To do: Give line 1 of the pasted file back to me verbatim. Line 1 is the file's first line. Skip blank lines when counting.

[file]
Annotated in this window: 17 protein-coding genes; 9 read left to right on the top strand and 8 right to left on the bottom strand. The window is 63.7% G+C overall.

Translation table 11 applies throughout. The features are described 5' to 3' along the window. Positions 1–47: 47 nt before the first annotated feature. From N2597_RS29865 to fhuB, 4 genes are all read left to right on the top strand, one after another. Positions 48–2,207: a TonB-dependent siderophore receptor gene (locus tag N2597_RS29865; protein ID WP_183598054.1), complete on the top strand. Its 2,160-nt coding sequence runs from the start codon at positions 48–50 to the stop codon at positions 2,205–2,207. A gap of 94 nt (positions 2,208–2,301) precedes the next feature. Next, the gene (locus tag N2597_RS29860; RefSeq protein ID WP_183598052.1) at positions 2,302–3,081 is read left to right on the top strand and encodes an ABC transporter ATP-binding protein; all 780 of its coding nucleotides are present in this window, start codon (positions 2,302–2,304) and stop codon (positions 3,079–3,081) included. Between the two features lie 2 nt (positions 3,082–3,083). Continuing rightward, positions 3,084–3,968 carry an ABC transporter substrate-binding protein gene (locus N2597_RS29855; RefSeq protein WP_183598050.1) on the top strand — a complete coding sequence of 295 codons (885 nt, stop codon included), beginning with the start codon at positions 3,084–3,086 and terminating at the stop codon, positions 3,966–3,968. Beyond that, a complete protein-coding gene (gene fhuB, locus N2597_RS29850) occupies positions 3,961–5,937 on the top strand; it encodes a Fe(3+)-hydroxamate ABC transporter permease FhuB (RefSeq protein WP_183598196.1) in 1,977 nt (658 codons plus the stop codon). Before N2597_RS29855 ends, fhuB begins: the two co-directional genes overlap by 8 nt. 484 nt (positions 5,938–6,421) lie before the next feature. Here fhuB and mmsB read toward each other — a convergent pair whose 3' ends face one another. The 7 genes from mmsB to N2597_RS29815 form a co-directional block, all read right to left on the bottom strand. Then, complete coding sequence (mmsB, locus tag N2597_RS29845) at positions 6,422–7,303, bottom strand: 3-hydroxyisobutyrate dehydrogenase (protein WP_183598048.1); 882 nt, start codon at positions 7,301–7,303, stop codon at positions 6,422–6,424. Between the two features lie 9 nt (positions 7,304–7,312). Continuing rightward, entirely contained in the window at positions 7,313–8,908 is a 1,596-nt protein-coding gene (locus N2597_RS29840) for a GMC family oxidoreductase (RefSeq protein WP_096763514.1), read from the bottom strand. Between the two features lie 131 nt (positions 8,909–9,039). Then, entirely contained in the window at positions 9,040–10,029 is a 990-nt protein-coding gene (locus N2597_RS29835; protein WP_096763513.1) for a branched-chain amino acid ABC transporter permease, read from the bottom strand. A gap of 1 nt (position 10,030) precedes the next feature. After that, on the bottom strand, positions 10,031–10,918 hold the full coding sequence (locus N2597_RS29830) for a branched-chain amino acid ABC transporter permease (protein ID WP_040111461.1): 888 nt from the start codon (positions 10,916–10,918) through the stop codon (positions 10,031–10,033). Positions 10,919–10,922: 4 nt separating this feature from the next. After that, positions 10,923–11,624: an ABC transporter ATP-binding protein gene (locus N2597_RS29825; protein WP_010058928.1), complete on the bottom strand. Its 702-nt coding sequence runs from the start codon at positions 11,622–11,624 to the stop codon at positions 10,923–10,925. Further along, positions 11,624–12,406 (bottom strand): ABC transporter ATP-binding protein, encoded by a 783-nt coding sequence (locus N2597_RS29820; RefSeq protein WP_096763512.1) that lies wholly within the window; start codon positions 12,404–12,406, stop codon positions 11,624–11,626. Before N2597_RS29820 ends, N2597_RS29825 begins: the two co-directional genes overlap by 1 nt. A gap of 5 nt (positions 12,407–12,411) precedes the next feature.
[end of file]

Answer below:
Annotated in this window: 17 protein-coding genes; 9 read left to right on the top strand and 8 right to left on the bottom strand. The window is 63.7% G+C overall.